In a speech David Packard, co-founder of HP, gave to managers in 1960 he said,
“we inevitably comes to the conclusion that a group of people get together and exist as an institution that we call a company so they are able to accomplish something collectively which they could not accomplish separately. They are able to do something worthwhile - they make a contribution to society (a phrase which sounds trite but is fundamental).”
A significant number of people think of HP as a printer and computer company. Or, as a company focused on the enterprise. Something that is often lost in the conversation is that HP is considered to be the birthplace of Silicon Valley. The garage where HP was founded is a historical landmark. HP was a startup right out of a garage.
David Packard’s philosophy on business and companies are different from that which many of us experience. They were different from many in his time as well. Several people had urged me to read The HP Way where Packard shares the HP philosophy and his background.
He put into words what I’d often felt. When I sign on to work for a company I look what we, as a team, will be creating to contribute to people. If a companies goal is to make money, how is it beneficial to society?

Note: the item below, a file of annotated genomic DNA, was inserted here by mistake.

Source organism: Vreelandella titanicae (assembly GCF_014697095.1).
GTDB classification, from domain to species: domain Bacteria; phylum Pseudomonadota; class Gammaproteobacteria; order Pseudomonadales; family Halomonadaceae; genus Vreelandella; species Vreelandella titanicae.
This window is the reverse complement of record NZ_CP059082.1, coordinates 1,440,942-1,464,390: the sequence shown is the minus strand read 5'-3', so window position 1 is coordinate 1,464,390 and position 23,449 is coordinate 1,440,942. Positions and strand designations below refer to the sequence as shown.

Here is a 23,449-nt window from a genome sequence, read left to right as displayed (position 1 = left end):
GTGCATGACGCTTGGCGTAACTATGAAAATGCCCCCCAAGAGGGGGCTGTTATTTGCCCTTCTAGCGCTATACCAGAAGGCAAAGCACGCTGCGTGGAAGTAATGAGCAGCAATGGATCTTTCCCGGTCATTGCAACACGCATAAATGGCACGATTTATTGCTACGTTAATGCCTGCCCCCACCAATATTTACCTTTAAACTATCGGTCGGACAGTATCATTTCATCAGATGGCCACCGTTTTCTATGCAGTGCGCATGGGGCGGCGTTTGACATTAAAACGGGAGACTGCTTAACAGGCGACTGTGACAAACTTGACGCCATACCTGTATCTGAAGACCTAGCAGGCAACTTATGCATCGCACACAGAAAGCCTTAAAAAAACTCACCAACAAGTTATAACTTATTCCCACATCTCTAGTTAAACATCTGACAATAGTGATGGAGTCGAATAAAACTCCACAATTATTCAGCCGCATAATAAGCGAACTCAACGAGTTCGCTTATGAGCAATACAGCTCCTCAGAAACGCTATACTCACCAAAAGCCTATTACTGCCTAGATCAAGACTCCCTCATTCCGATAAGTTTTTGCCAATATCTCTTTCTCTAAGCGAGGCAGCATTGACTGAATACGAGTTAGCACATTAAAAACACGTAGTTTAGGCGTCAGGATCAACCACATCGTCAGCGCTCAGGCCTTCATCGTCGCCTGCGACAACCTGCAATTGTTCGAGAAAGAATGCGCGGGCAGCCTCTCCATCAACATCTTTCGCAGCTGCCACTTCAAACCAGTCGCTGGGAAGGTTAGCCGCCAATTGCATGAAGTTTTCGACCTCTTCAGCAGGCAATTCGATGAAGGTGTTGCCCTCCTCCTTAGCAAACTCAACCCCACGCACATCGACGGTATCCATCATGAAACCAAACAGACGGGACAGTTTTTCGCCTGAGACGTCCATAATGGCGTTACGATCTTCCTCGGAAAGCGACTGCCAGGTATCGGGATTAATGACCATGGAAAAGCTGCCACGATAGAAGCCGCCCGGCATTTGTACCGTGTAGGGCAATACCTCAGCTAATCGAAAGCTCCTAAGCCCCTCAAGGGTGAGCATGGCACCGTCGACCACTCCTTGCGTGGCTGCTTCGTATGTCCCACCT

He expanded quite a bit on this idea. For example, he noted:
At HP, as in other technical companies, there is no shortage of ideas. The problem is to select those likely to fill a real need in the marketplace.
Packard had a bit to say on money as well. He believed a company should make a profit for a number of reasons including:
- As a sign customers want something. If people aren’t willing to pay for it does it fill a need?
- To bankroll future investments. Going to a bank or someone else to get a loan caused problems if the idea didn’t make money. Bankrolling ideas on a companies profits was safer for a company.
Hewlett and Packard built a company that tried to fill needs in society. They did it from a startup in a garage into a large company in numerous countries. They built the kind of company Steve Jobs was noted as admiring.
When it comes building and working for companies along with the companies place in society it’s worth keeping Packards words in mind.